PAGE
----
About us


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Emperor Faustin I of Haiti Signature on a patent

The Kingsley Collection works to document, preserve and present the visual and material culture of self-proclaimed and ephemeral monarchies of the 19th and 20th centuries.


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Our growing collection consists of artifacts and documents of official or personal nature that mark monarchical rule.  It privileges the visual, symbolic, and performative elements which embody the idea of monarchy that newly-minted Kings and Emperors were keen to project. Through objects that are of direct relevance to the monarchs and to the branding they employed to publicly represent and legitimize their dignity, we hope to illustrate their experiences as newly-established monarchs.  


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The collection is the heartfelt initiative of Emanuel Kingsley. Initially trained as a communications designer (Parsons School of Design), Kingsley obtained Master's degrees in Art History (City University of New York) and in Education (Columbia University), and is currently a teacher.

As a youngster, Kingsley spent endless hours in libraries, bookstores and museums, and became fascinated with the mystique of monarchy. It was a quirky aspect of monarchy—that of "ordinary" (or rather, extraordinary) people who endeavored to join the ranks of long-established kings and emperors—that most piqued his curiosity. However, it took him many years to understand that there was a unifying theme to his interests.

Kingsley's interest in heraldry is manifest in the selection of objects in this collection. He is an armiger, having been granted arms by Her Majesty's College of Arms (London) in 2022 — the last year of Queen Elizabeth II's reign.

For his services to the Royal House of Georgia, Crown Prince Davit of Georgia bestowed upon him the hereditary title of Viscount Kingsley of Fort George within the peerage of his Royal House. 

His fascination with the art of heraldry and the institution of monarchy led to the creation of this collection.

Public Access

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Engraving of Emperor Faustin I and Empress Adeline of Haiti in coronation attire

Currently, public access to the collection is virtual via our website or through short-term loans to museums and cultural institutions. If you are an institution and wish to secure a loan, please contact us at [email protected]. Not all objects in our collection are on display. We are actively acquiring objects, and once an adequate collection is assembled, a suitable home for it will be established. 

The Museum of Monarchy

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There is a need for an international Museum of Monarchy that would explore the history and evolution of monarchy across time and space, without approving or disapproving of the institution. Self-proclaimed, ephemeral, and adventurer-founded monarchies — our area of expertise — would comprise a key collection area therein. If you are aware of the existence of such an organization, or of a plan to establish one, we would like to take part in it. Please contact us at [email protected]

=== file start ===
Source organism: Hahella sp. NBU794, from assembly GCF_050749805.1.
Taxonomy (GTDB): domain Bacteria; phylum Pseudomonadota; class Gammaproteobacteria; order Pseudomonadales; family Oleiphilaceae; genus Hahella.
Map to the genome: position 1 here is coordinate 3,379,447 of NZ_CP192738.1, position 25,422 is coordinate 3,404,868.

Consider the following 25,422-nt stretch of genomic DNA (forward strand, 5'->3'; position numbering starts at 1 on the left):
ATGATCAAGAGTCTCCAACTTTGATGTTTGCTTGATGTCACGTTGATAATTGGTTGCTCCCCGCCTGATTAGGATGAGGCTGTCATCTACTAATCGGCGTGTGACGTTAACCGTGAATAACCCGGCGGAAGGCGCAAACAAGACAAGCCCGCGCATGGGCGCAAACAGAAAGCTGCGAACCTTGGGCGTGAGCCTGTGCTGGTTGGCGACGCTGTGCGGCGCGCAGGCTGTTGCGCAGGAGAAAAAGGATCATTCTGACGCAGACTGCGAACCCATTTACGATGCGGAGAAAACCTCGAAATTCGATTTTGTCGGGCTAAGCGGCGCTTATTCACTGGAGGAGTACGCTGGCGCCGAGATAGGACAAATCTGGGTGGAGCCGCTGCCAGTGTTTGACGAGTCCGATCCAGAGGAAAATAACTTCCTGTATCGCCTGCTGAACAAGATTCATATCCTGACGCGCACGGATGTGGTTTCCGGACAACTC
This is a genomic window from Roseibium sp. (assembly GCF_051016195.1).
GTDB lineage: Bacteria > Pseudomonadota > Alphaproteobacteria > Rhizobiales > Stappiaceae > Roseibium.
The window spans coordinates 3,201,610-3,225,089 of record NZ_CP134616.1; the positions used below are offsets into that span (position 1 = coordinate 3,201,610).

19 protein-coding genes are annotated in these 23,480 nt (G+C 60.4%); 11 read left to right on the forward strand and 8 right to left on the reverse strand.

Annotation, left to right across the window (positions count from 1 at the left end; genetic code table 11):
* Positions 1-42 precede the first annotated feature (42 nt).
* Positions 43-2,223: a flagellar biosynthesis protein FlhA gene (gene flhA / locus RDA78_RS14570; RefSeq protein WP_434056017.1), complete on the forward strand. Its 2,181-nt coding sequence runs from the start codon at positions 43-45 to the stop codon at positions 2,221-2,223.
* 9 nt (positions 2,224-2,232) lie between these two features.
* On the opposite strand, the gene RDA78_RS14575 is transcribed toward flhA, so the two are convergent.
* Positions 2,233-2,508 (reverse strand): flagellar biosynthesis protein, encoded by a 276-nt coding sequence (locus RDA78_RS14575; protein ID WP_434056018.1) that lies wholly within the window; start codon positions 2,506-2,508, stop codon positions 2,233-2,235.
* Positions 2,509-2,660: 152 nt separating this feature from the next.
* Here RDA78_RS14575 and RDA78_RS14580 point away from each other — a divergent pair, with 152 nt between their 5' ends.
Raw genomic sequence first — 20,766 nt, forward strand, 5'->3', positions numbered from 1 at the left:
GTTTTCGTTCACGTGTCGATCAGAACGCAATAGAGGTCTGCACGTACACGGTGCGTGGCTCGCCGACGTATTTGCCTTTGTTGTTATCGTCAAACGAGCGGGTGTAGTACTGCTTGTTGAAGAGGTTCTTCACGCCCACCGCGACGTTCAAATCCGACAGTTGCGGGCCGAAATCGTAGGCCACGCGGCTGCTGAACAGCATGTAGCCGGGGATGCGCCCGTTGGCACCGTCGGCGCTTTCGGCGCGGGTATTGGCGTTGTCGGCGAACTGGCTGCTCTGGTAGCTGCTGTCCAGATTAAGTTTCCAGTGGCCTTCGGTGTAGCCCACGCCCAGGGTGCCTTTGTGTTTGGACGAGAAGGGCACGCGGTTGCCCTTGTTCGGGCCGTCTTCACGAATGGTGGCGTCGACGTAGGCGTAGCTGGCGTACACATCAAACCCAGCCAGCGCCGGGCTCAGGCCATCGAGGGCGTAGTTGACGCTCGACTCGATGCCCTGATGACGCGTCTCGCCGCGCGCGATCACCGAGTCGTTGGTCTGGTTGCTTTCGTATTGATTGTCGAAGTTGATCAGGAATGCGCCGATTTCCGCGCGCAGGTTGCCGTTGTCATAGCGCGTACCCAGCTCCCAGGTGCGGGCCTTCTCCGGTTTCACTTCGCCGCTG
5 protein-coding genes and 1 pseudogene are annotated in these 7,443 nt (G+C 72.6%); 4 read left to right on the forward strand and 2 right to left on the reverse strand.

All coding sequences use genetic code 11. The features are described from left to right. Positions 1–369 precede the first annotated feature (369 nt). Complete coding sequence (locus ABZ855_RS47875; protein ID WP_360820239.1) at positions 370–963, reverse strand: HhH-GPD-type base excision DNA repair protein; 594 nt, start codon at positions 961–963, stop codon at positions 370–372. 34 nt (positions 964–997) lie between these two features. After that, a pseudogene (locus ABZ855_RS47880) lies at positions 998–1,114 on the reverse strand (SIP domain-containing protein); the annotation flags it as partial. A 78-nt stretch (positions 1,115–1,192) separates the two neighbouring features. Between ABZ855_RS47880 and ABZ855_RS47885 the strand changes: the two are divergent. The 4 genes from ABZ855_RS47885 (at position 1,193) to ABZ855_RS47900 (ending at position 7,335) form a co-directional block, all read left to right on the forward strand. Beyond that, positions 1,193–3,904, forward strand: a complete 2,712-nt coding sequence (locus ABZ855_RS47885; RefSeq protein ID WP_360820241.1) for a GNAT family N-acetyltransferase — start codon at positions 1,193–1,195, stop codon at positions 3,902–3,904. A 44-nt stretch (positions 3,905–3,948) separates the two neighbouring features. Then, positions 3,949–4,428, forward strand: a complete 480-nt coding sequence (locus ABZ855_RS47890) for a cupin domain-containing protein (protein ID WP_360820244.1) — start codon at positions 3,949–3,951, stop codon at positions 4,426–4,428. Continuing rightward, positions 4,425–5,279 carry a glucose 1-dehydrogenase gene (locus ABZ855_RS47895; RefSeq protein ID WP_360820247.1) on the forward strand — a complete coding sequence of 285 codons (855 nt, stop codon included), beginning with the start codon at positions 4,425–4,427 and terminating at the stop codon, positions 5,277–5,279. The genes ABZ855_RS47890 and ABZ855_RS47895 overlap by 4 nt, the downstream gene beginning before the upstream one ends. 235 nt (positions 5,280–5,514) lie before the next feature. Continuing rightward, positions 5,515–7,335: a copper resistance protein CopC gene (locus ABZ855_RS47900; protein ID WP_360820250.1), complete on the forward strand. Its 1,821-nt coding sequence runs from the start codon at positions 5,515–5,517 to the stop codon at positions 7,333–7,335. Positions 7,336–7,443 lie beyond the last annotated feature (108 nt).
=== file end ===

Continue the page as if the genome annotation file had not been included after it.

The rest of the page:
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Help our collection grow! As a non-incorporated not-for-profit sole proprietorship with a public ethos, our allocation for acquisitions is limited. If you are passionate or merely curious about self-proclaimed or short-lived monarchies, or monarchy in general,  and you appreciate the value of our collection, please consider donating funds or pertinent artifacts. Please contact us at [email protected]
if you are interested in donating.

Please note that your contribution is not tax-deductible, as the collection does not yet have 501(c)(3) tax status in the United States.


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You may email us at [email protected] with any questions, comments or information you wish to share with us.


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The following are links to organizations that engage with the study of Monarchy, which may include newly-minted monarchs. 

Please note that these external links are provided for informational purposes. The views expressed on these external sites are not necessarily those of the Kingsley Collection, and we take no responsibility for the information contained within them.

Emperor Faustin I of Haiti. Detail of Letters Patent nominating a Consul of the Empire of Haiti in New York City